There is therefore the prospect for insurers to widen their strategies for taking advantage of the matching adjustment (with the government’s intention appearing to be to encourage more investment in productive long-term assets, such as infrastructure). However, the proposal to better calibrate the matching adjustment to credit risk has the potential to lower the benefit available from certain asset classes for which the PRA has previously raised concerns that risks are not fully accounted for, such as equity release mortgages.

The details of this proposal therefore have the potential to shape insurer’s investment strategies in ways which would impact the wider market.

3. Reporting and administrative burden

Solvency II imposes a detailed scheme of solvency reporting and administrative requirements upon insurers. The government proposals are described in John Glen’s speech as “a major reduction in the EU-derived regulations which make up current reporting and administrative burden”. They are proposed to include, amongst other things:

  • simplifying the approval process for insurers’ use of internal models to calculate their capital requirements;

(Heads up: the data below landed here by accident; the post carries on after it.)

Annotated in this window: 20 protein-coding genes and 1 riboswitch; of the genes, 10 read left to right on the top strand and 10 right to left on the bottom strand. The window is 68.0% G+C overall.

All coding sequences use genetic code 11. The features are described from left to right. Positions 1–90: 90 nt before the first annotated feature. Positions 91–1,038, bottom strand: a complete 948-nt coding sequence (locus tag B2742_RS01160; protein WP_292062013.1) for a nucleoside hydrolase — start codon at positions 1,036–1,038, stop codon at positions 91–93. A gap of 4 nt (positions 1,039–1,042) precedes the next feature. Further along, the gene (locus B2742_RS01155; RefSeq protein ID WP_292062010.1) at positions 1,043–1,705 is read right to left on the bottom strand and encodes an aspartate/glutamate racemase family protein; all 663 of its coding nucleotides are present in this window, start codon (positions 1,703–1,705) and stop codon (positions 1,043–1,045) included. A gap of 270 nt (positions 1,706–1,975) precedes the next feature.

• reforming reporting requirements, for example, by introducing exemptions for new insurers and reducing the frequency and number of reports;
  • simplifying the calculation of TMTP transitional measures (which smooth the introduction of Solvency II requirements as compared to Solvency I), by reducing the burden of maintaining legacy Solvency I calculations; and
  • raising the threshold for the size and complexity of insurers before the Solvency II regime applies.

While John Glen’s speech provides only a broad-brush indication of the proposed reform, the reforms are likely to represent a significant change for the UK insurance market. In it, he estimates the reforms will release “possibly as much as 10% or even 15% of the capital currently held by life insurers… allowing them to put tens of billions of pounds into long-term productive assets”. At the same time, any loosening of the prudential requirements to which insurers are subject will need to be balanced against the need to safeguard policyholders against the risks of insurance firm failure.

With the insurance sector representing a significant component of the UK’s total GDP, having approximately £1.9tn of assets under management, the exact nature of these changes could have a significant impact on the shape of the wider UK market in the coming years, by altering the optimal structure of insurer’s asset and liability portfolios.

Like the insurance sector, we will keenly await the further details of the reforms.